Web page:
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php – CSV vs MySQL performance

Posted by: admin July 12, 2020 Leave a comment

Questions:

Lets assume the same environments for PHP5 working with MySQL5 and CSV files. MySQL is on the same host as hosted scripts.

Will MySQL always be faster than retriving/searching/changing/adding/deleting records to CSV?

Or is there some amount of data below which PHP+CSV performance is better than using database server?

How to&Answers:

CSV won’t let you create indexes for fast searching.

If you always need all data from a single table (like for application settings), CSV is faster, otherwise not.

I don’t even consider SQL queries, transactions, data manipulation or concurrent access here, as CSV is certainly not for these things.

Answer:

No, MySQL will probably be slower for inserting (appending to a CSV is very fast) and table-scan (non-index based) searches.

Updating or deleting from a CSV is nontrivial – I leave that as an exercise for the reader.

If you use a CSV, you need to be really careful to handle multiple threads / processes correctly, otherwise you’ll get bad data or corrupt your file.

However, there are other advantages too. Care to work out how you do ALTER TABLE on a CSV?

Using a CSV is a very bad idea if you ever need UPDATEs, DELETEs, ALTER TABLE or to access the file from more than one process at once.

Answer:

As a person coming from the data industry, I’ve dealt with exactly this situation.

Generally speaking, MySQL will be faster.

However, you don’t state the type of application that you are developing. Are you developing a data warehouse application that is mainly used for searching and retrieval of records? How many fields are typically present in your records? How many records are typically present in your data files? Do these files have any relational properties to each other, i.e. do you have a file of customers and a file of customer orders? How much time do you have to develop a system?

The answer will depend on the answer to the questions listed previously. However, you can generally use the following as a guidelines:

If you are building a data warehouse application with records exceeding one million, you may want to consider ditching both and moving to a Column Oriented Database.

CSV will probably be faster for smaller data sets. However, rolling your own insert routines in CSV could be painful and you lose the advantages of database indexing.

My general recommendation would be to just use MySql, as I said previously, in most cases it will be faster.

Answer:

From a pure performance standpoint, it completely depends on the operation you’re doing, as @MarkR says. Appending to a flat file is very fast. As is reading in the entire file (for a non-indexed search or other purposes).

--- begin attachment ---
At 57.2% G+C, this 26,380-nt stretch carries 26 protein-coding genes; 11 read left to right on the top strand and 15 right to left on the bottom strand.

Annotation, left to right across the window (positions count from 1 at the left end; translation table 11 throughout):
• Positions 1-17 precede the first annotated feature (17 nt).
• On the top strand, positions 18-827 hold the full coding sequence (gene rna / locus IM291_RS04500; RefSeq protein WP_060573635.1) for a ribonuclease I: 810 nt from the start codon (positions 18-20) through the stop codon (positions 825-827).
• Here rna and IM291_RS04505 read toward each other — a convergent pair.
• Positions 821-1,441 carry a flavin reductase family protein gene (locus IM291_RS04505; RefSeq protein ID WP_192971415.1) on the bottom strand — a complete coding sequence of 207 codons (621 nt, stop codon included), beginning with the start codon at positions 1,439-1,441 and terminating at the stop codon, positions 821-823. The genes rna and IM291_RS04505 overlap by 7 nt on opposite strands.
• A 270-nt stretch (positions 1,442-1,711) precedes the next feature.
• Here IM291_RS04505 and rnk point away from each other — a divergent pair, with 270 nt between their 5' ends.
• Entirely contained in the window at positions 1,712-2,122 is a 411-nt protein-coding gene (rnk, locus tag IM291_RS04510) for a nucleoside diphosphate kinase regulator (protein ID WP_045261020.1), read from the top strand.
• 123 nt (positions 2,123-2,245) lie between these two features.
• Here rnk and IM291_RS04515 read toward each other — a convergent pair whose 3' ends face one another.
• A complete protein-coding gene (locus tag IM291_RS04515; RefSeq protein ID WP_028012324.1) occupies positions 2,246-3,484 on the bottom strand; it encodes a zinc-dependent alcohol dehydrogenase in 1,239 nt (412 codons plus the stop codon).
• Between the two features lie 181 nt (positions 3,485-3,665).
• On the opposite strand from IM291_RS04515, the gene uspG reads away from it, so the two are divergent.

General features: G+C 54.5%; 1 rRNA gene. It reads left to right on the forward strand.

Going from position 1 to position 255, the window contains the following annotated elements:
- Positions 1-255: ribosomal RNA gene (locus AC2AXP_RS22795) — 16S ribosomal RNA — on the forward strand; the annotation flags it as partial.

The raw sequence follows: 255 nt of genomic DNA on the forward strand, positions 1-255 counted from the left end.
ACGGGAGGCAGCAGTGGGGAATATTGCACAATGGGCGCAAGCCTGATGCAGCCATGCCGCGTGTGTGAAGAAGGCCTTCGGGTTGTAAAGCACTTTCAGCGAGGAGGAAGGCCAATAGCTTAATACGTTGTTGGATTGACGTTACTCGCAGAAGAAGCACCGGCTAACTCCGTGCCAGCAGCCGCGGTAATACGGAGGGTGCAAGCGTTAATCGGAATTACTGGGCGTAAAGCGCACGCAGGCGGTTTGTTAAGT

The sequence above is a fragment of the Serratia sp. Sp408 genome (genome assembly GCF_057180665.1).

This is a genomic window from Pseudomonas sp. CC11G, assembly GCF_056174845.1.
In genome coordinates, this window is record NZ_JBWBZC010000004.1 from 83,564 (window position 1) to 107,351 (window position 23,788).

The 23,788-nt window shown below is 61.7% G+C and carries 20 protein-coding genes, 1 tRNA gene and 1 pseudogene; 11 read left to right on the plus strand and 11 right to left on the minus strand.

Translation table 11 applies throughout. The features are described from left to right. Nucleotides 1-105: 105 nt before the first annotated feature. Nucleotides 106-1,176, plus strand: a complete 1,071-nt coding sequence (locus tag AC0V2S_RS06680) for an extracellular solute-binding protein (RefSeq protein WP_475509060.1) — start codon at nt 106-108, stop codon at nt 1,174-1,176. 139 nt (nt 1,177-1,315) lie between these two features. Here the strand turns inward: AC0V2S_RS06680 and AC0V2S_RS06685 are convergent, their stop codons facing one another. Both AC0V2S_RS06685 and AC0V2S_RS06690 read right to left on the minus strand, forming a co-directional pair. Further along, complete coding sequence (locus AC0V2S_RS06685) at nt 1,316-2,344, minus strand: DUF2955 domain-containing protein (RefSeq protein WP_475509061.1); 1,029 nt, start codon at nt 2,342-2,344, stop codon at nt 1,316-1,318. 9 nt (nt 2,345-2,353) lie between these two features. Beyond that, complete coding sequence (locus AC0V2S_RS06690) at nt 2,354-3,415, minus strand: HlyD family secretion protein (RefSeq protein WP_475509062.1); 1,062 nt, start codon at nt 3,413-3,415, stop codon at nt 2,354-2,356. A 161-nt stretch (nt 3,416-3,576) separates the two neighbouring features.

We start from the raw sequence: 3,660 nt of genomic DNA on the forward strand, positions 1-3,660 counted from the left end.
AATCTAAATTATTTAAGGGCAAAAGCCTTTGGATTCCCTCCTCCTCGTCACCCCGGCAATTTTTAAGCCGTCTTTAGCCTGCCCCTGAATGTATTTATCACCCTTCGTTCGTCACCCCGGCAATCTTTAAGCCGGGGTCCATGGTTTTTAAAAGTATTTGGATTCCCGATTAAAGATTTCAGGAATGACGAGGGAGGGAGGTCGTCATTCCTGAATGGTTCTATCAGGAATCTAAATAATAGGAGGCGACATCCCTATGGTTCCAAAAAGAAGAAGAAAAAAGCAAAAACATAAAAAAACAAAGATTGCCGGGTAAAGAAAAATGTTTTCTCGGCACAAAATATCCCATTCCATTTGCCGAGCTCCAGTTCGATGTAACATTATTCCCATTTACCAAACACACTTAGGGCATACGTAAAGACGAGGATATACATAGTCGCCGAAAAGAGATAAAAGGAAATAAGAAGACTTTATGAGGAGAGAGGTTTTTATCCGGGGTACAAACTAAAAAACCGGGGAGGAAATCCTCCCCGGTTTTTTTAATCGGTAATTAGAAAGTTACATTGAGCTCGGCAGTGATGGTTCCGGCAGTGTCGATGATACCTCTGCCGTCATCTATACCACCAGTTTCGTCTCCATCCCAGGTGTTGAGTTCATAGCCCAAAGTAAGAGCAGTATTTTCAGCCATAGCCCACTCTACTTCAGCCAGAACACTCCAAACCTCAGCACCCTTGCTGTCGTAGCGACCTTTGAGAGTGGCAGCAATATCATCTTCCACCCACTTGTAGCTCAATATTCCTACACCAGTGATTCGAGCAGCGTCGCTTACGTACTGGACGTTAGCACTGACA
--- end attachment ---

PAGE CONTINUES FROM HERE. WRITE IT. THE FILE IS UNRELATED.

The only way to know for sure what will work better for your use cases on your platform is to do actual profiling. I can guarantee you that doing a full table scan on a million row database will be slower than grep on a million line CSV file. But that’s probably not a realistic example of your usage. The “breakpoints” will vary wildly depending on your particular mix of retrieve, indexed search, non-indexed search, update, append.

To me, this isn’t a performance issue. Your data sounds record-oriented, and MySQL is vastly superior (in general terms) for dealing with that kind of data. If your use cases are even a little bit complicated by the time your data gets large, dealing with a 100k line CSV file is going to be horrific compared to a 100k record db table, even if the performance is marginally better (which is by no means guaranteed).

Answer:

Depends on the use. For example for configuration or language files CSV might do better.
Anyway, if you’re using PHP5, you have 3rd option — SQLite, which comes embedded in PHP. It gives you ease of use like regular files, but robustness of RDBMS.

Answer:

Databases are for storing and retrieving data. If you need anything more than plain line/entry addition or bulk listing, why not go for the database way? Otherwise you’d basically have to code the functionality (incl. deletion, sorting etc) yourself.

Answer:

CSV is an incredibly brittle format and requires your app to do all the formatting and calcuations. If you need to update a spesific record in a csv you will have to first read the entire csv file, find the entry in memory would need to change, then write the whole file out again. This gets very slow very quickly. CSV is only useful for write once, readd once type apps.

Answer:

If you want to import swiftly like a thief in the night, use SQL format.

If you are working in production server, CSV is slow but it is the safest.

Just make sure the CSV file doesn’t have a Primary Key which will override your existing data.